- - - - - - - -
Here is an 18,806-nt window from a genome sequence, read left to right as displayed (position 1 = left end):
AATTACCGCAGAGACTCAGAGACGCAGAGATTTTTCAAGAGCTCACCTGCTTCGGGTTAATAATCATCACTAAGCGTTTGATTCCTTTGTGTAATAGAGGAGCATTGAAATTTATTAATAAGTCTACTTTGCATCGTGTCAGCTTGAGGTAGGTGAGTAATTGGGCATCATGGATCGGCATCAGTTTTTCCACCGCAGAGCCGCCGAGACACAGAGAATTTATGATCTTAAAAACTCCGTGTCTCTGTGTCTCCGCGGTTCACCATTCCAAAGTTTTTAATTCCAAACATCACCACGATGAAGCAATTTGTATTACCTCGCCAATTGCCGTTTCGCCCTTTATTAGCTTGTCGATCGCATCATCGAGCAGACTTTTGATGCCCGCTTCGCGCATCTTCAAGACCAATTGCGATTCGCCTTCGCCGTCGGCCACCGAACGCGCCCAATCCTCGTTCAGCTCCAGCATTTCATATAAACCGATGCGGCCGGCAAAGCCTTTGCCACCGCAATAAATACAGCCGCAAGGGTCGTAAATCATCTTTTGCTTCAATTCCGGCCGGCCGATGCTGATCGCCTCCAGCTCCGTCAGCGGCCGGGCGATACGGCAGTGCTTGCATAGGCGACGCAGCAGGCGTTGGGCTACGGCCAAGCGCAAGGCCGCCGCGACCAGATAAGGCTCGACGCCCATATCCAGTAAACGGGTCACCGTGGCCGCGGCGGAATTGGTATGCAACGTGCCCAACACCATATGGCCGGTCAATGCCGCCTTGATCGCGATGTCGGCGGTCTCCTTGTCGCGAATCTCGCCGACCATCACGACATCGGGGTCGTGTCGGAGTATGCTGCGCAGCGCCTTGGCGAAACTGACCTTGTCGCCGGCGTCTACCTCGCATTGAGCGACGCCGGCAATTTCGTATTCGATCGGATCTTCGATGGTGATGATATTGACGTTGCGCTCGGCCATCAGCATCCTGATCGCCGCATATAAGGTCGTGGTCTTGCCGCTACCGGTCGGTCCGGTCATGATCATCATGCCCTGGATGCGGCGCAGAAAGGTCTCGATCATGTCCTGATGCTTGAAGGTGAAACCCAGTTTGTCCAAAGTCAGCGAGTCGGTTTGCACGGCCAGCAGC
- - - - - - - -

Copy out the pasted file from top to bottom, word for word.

Here is an 18,806-nt window from a genome sequence, read left to right as displayed (position 1 = left end):
AATTACCGCAGAGACTCAGAGACGCAGAGATTTTTCAAGAGCTCACCTGCTTCGGGTTAATAATCATCACTAAGCGTTTGATTCCTTTGTGTAATAGAGGAGCATTGAAATTTATTAATAAGTCTACTTTGCATCGTGTCAGCTTGAGGTAGGTGAGTAATTGGGCATCATGGATCGGCATCAGTTTTTCCACCGCAGAGCCGCCGAGACACAGAGAATTTATGATCTTAAAAACTCCGTGTCTCTGTGTCTCCGCGGTTCACCATTCCAAAGTTTTTAATTCCAAACATCACCACGATGAAGCAATTTGTATTACCTCGCCAATTGCCGTTTCGCCCTTTATTAGCTTGTCGATCGCATCATCGAGCAGACTTTTGATGCCCGCTTCGCGCATCTTCAAGACCAATTGCGATTCGCCTTCGCCGTCGGCCACCGAACGCGCCCAATCCTCGTTCAGCTCCAGCATTTCATATAAACCGATGCGGCCGGCAAAGCCTTTGCCACCGCAATAAATACAGCCGCAAGGGTCGTAAATCATCTTTTGCTTCAATTCCGGCCGGCCGATGCTGATCGCCTCCAGCTCCGTCAGCGGCCGGGCGATACGGCAGTGCTTGCATAGGCGACGCAGCAGGCGTTGGGCTACGGCCAAGCGCAAGGCCGCCGCGACCAGATAAGGCTCGACGCCCATATCCAGTAAACGGGTCACCGTGGCCGCGGCGGAATTGGTATGCAACGTGCCCAACACCATATGGCCGGTCAATGCCGCCTTGATCGCGATGTCGGCGGTCTCCTTGTCGCGAATCTCGCCGACCATCACGACATCGGGGTCGTGTCGGAGTATGCTGCGCAGCGCCTTGGCGAAACTGACCTTGTCGCCGGCGTCTACCTCGCATTGAGCGACGCCGGCAATTTCGTATTCGATCGGATCTTCGATGGTGATGATATTGACGTTGCGCTCGGCCATCAGCATCCTGATCGCCGCATATAAGGTCGTGGTCTTGCCGCTACCGGTCGGTCCGGTCATGATCATCATGCCCTGGATGCGGCGCAGAAAGGTCTCGATCATGTCCTGATGCTTGAAGGTGAAACCCAGTTTGTCCAAAGTCAGCGAGTCGGTTTGCACGGCCAGCAGC